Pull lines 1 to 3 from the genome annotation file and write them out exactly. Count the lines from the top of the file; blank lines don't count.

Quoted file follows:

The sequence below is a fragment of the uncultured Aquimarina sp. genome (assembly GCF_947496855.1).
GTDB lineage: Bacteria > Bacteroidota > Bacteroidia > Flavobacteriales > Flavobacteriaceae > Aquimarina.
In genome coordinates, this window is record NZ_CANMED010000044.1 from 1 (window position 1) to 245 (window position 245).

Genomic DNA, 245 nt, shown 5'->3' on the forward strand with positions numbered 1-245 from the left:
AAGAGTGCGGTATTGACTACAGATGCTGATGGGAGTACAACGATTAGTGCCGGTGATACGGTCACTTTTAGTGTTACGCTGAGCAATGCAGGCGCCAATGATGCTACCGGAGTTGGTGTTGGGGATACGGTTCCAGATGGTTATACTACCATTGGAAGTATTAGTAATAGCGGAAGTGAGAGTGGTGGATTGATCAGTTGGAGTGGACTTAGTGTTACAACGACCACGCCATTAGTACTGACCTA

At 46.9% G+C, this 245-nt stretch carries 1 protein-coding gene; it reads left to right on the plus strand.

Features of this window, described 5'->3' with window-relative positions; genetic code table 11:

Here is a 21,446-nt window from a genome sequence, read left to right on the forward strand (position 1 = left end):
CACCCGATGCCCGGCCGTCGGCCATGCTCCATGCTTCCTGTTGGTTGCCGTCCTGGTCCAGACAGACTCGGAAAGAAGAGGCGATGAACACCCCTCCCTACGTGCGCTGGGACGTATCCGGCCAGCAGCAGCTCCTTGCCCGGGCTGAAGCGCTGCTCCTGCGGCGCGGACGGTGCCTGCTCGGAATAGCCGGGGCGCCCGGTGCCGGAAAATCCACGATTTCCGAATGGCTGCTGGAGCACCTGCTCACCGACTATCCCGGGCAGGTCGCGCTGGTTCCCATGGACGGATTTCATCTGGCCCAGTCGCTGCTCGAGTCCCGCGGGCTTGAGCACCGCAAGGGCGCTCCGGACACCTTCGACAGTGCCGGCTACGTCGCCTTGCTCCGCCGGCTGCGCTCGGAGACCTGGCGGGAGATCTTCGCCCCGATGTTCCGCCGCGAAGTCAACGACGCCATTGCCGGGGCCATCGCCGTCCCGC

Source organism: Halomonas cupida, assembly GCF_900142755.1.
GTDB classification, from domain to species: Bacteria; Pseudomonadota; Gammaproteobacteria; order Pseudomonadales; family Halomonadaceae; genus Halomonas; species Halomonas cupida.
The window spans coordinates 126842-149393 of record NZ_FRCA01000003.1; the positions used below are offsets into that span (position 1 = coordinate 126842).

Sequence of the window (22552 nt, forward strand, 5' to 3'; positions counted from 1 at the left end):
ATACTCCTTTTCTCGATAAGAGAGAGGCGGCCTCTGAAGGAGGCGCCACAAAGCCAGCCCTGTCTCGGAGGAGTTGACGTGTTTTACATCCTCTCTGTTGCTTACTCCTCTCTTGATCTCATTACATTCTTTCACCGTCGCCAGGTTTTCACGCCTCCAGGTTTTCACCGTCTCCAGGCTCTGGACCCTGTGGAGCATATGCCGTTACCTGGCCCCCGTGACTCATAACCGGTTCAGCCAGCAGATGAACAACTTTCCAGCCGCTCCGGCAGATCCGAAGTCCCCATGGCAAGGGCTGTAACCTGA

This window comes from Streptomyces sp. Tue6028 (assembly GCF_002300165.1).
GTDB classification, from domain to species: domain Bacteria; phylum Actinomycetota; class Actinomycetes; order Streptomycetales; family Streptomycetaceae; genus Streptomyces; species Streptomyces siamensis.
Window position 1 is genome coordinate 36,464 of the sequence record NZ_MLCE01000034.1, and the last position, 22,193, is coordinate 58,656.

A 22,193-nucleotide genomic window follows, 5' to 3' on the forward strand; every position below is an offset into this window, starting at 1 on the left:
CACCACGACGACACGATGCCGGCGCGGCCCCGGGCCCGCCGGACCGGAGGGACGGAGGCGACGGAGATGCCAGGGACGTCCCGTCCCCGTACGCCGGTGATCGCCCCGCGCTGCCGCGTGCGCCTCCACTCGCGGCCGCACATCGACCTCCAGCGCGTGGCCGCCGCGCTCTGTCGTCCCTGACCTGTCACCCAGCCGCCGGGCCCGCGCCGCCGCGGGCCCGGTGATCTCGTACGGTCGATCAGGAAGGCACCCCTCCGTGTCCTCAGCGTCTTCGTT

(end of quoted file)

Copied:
The sequence below is a fragment of the uncultured Aquimarina sp. genome (assembly GCF_947496855.1).
GTDB lineage: Bacteria > Bacteroidota > Bacteroidia > Flavobacteriales > Flavobacteriaceae > Aquimarina.
In genome coordinates, this window is record NZ_CANMED010000044.1 from 1 (window position 1) to 245 (window position 245).